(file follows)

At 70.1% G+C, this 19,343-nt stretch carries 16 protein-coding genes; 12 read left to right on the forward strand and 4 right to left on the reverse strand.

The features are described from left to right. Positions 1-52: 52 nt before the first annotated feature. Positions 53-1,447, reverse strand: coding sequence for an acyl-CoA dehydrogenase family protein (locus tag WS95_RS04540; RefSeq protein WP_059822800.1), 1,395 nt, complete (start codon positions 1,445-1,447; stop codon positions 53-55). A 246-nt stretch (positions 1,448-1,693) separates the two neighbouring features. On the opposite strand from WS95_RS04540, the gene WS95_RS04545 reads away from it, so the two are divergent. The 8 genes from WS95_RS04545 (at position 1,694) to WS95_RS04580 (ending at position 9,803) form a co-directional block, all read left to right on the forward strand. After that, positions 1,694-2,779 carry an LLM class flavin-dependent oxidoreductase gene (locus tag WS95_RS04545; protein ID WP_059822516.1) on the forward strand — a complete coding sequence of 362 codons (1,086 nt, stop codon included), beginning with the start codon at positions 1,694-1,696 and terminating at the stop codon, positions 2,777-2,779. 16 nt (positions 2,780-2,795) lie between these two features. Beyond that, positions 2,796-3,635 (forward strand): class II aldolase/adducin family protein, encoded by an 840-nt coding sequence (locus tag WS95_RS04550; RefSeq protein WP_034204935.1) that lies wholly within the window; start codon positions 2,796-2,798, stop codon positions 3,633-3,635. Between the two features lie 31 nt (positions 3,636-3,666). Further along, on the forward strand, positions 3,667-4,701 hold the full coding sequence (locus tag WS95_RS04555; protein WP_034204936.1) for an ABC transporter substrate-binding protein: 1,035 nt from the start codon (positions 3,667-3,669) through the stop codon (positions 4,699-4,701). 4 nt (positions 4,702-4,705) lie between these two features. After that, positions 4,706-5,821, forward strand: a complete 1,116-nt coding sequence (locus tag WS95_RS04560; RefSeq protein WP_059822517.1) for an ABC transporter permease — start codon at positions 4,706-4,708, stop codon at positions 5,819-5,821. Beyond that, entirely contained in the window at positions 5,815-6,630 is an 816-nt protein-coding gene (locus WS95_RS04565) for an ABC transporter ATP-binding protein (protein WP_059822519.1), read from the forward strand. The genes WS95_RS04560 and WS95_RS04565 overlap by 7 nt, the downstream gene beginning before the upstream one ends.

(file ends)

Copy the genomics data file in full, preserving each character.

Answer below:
At 70.1% G+C, this 19,343-nt stretch carries 16 protein-coding genes; 12 read left to right on the forward strand and 4 right to left on the reverse strand.

The features are described from left to right. Positions 1-52: 52 nt before the first annotated feature. Positions 53-1,447, reverse strand: coding sequence for an acyl-CoA dehydrogenase family protein (locus tag WS95_RS04540; RefSeq protein WP_059822800.1), 1,395 nt, complete (start codon positions 1,445-1,447; stop codon positions 53-55). A 246-nt stretch (positions 1,448-1,693) separates the two neighbouring features. On the opposite strand from WS95_RS04540, the gene WS95_RS04545 reads away from it, so the two are divergent. The 8 genes from WS95_RS04545 (at position 1,694) to WS95_RS04580 (ending at position 9,803) form a co-directional block, all read left to right on the forward strand. After that, positions 1,694-2,779 carry an LLM class flavin-dependent oxidoreductase gene (locus tag WS95_RS04545; protein ID WP_059822516.1) on the forward strand — a complete coding sequence of 362 codons (1,086 nt, stop codon included), beginning with the start codon at positions 1,694-1,696 and terminating at the stop codon, positions 2,777-2,779. 16 nt (positions 2,780-2,795) lie between these two features. Beyond that, positions 2,796-3,635 (forward strand): class II aldolase/adducin family protein, encoded by an 840-nt coding sequence (locus tag WS95_RS04550; RefSeq protein WP_034204935.1) that lies wholly within the window; start codon positions 2,796-2,798, stop codon positions 3,633-3,635. Between the two features lie 31 nt (positions 3,636-3,666). Further along, on the forward strand, positions 3,667-4,701 hold the full coding sequence (locus tag WS95_RS04555; protein WP_034204936.1) for an ABC transporter substrate-binding protein: 1,035 nt from the start codon (positions 3,667-3,669) through the stop codon (positions 4,699-4,701). 4 nt (positions 4,702-4,705) lie between these two features. After that, positions 4,706-5,821, forward strand: a complete 1,116-nt coding sequence (locus tag WS95_RS04560; RefSeq protein WP_059822517.1) for an ABC transporter permease — start codon at positions 4,706-4,708, stop codon at positions 5,819-5,821. Beyond that, entirely contained in the window at positions 5,815-6,630 is an 816-nt protein-coding gene (locus WS95_RS04565) for an ABC transporter ATP-binding protein (protein WP_059822519.1), read from the forward strand. The genes WS95_RS04560 and WS95_RS04565 overlap by 7 nt, the downstream gene beginning before the upstream one ends.